Anxiety and depression are two of the most common disorders associated with PCOS. Hormonal imbalance, particularly abnormal levels of androgens,12 and obesity13 may contribute to the increased risk of mood disorders. Studies show that anxiety and depression are more common in women with PCOS who are also obese.
It appears that women with PCOS are at increased risk of developing endometrial cancer.14 The endometrium is the lining of the uterus that undergoes monthly buildup to prepare for a potential pregnancy. The thickened tissue is shed during menstruation if no pregnancy occurs. Women with PCOS often have infrequent or nonexistent periods, so the thickened endometrial lining is not sufficiently shed. As it continues to build up, it increases your risk of endometrial cancer.
PCOS can lead to an increased risk for a number of serious long-term complications. In order to minimize your risks to develop future conditions, you need the help of a dedicated team of healthcare providers trained to deal with all the aspects of PCOS. Together with your PCOS care team, you can determine the best plan forward for your current symptoms, and monitor for long-term complications and associated conditions.
- Dapas M, Lin FTJ, Nadkarni GN, et al. Distinct subtypes of polycystic ovary syndrome with novel genetic associations: An unsupervised, phenotypic clustering analysis. PLoS Med. 2020;17(6):e1003132. Published 2020 Jun 23. doi:10.1371/journal.pmed.1003132
- Barbieri R, Ehrmann D. UpToDate. Uptodate.com. https://www.uptodate.com/contents/polycystic-ovary-syndrome-pcos-beyond-the-basics. Published 2019.
- Srabani Mukherjee. Polycystic Ovary Syndrome. Intech; 2012.
- Palomba S, Santagni S, Falbo A, La Sala GB. Complications and challenges associated with polycystic ovary syndrome: current perspectives. Int J Womens Health. 2015;7:745-763. Published 2015 Jul 31. doi:10.2147/IJWH.S70314
- Health Risks Associated with PCOS – UChicago Medicine. Uchicagomedicine.org. https://www.uchicagomedicine.org/conditions-services/endocrinology-metabolic-disorders/polycystic-ovary-syndrome/pcos-risk. Published 2018.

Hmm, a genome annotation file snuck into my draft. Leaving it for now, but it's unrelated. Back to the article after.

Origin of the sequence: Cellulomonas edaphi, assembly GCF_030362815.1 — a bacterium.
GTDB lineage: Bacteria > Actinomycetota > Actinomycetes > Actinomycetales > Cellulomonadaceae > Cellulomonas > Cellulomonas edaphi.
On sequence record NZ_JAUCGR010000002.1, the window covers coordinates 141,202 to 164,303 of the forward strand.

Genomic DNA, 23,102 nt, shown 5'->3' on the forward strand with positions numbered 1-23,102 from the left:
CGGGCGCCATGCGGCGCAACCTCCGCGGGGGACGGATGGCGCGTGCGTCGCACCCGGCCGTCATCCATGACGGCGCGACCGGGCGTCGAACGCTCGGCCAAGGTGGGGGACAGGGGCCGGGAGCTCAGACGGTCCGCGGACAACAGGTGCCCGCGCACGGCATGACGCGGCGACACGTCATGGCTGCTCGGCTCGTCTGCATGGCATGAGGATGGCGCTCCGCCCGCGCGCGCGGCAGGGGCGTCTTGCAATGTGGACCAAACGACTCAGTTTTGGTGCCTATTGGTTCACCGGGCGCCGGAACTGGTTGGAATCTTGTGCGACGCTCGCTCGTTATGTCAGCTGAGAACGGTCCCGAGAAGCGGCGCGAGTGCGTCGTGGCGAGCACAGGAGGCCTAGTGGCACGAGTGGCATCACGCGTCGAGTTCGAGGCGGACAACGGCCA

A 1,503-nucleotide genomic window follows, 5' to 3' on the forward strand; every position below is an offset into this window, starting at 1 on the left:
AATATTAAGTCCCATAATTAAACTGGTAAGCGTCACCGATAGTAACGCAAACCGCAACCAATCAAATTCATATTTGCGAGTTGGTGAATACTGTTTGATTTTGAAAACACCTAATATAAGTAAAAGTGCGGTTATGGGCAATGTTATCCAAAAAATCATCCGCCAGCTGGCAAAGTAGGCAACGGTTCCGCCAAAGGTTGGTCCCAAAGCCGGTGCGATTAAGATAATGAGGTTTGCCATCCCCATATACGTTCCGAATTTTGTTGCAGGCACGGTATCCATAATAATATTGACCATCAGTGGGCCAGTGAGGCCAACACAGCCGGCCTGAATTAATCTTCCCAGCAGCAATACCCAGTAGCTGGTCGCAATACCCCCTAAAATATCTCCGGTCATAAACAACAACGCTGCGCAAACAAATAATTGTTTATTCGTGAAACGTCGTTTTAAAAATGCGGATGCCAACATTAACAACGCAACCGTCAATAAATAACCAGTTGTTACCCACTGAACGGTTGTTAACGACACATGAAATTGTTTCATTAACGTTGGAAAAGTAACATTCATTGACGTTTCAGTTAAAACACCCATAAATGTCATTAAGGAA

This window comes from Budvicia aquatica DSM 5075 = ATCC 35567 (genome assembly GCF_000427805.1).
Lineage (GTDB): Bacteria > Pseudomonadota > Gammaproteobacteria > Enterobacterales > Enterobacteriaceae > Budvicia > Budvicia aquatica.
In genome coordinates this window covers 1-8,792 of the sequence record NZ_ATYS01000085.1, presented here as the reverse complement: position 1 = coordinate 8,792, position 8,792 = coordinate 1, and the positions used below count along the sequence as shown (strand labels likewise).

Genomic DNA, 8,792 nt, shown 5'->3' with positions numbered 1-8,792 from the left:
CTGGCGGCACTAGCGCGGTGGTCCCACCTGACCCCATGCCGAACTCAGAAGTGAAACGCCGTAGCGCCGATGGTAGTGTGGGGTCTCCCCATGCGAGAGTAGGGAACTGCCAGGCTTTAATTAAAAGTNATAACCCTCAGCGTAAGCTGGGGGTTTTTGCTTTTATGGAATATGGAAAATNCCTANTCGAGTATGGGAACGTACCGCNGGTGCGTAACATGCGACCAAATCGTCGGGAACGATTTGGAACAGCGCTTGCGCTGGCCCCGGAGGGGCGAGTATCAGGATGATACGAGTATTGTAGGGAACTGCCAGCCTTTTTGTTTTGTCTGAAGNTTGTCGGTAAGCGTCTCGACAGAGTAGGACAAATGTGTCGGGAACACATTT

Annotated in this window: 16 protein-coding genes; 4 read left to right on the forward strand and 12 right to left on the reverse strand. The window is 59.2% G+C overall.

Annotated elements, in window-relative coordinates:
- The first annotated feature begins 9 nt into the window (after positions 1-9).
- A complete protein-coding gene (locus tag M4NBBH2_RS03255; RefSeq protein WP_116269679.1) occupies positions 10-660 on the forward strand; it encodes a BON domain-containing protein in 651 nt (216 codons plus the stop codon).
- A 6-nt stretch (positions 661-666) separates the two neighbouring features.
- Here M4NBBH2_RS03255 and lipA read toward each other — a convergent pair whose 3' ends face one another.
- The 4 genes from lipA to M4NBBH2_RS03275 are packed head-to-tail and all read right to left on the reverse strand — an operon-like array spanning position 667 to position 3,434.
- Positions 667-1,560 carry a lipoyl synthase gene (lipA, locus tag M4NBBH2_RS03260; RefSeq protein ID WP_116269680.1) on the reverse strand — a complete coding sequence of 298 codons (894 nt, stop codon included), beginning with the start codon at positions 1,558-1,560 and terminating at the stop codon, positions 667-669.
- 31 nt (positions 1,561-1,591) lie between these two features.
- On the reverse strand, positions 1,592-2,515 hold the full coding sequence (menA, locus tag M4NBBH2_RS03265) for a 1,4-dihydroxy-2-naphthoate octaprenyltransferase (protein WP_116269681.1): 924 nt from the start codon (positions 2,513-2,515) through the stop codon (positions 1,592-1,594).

- Carmina E, Lobo RA. Polycystic Ovary Syndrome (PCOS): Arguably the Most Common Endocrinopathy Is Associated with Significant Morbidity in Women. The Journal of Clinical Endocrinology & Metabolism. 1999;84(6):1897-1899. doi:10.1210/jcem.84.6.5803
- Wild RA, Carmina E, Diamanti-Kandarakis E, et al. Assessment of cardiovascular risk and prevention of cardiovascular disease in women with the Polycystic Ovary Syndrome: a consensus statement by the Androgen Wxcess and Polycystic Ovary Syndrome (AE-PCOS) Society. J Clin Endocrinol Metab. 2010;95(2):2038–2049.
- Stepto NK, Cassar S, Joham AE, et al. Women with polycystic ovary syndrome have intrinsic insulin resistance on euglycaemic-hyperinsulaemic clamp. Hum Reprod. 2013;28(3):777–784.
- Rubin KH, Glintborg D, Nybo M, Abrahamsen B, Andersen M. Development and Risk Factors of Type 2 Diabetes in a Nationwide Population of Women With Polycystic Ovary Syndrome. The Journal of Clinical Endocrinology & Metabolism. 2017;102(10):3848-3857. doi:10.1210/jc.2017-01354
- Oliver-Williams C, Vassard D, Pinborg A, Schmidt L. Risk of cardiovascular disease for women with polycystic ovary syndrome: results from a national Danish registry cohort study. Eur J Prev Cardiol. 2020. doi:10.1177/2047487320939674.
- Tasali E, Van Cauter E, Ehrmann DA. Polycystic Ovary Syndrome and Obstructive Sleep Apnea. Sleep Med Clin. 2008;3(1):37-46. doi:10.1016/j.jsmc.2007.11.001
- Ehrmann DA. Polycystic Ovary Syndrome. New England Journal of Medicine. 2005;352(12):1223-1236. doi:10.1056/nejmra041536
- Barry JA, Kuczmierczyk AR, Hardiman PJ. Anxiety and depression in polycystic ovary syndrome: a systematic review and meta-analysis. Human Reproduction. 2011;26(9):2442-2451. doi:10.1093/humrep/der197
- Ding DC, Chen W, Wang JH, Lin SZ. Association between polycystic ovarian syndrome and endometrial, ovarian, and breast cancer: A population-based cohort study in Taiwan. Medicine (Baltimore). 2018;97(39):e12608. doi:10.1097/MD.0000000000012608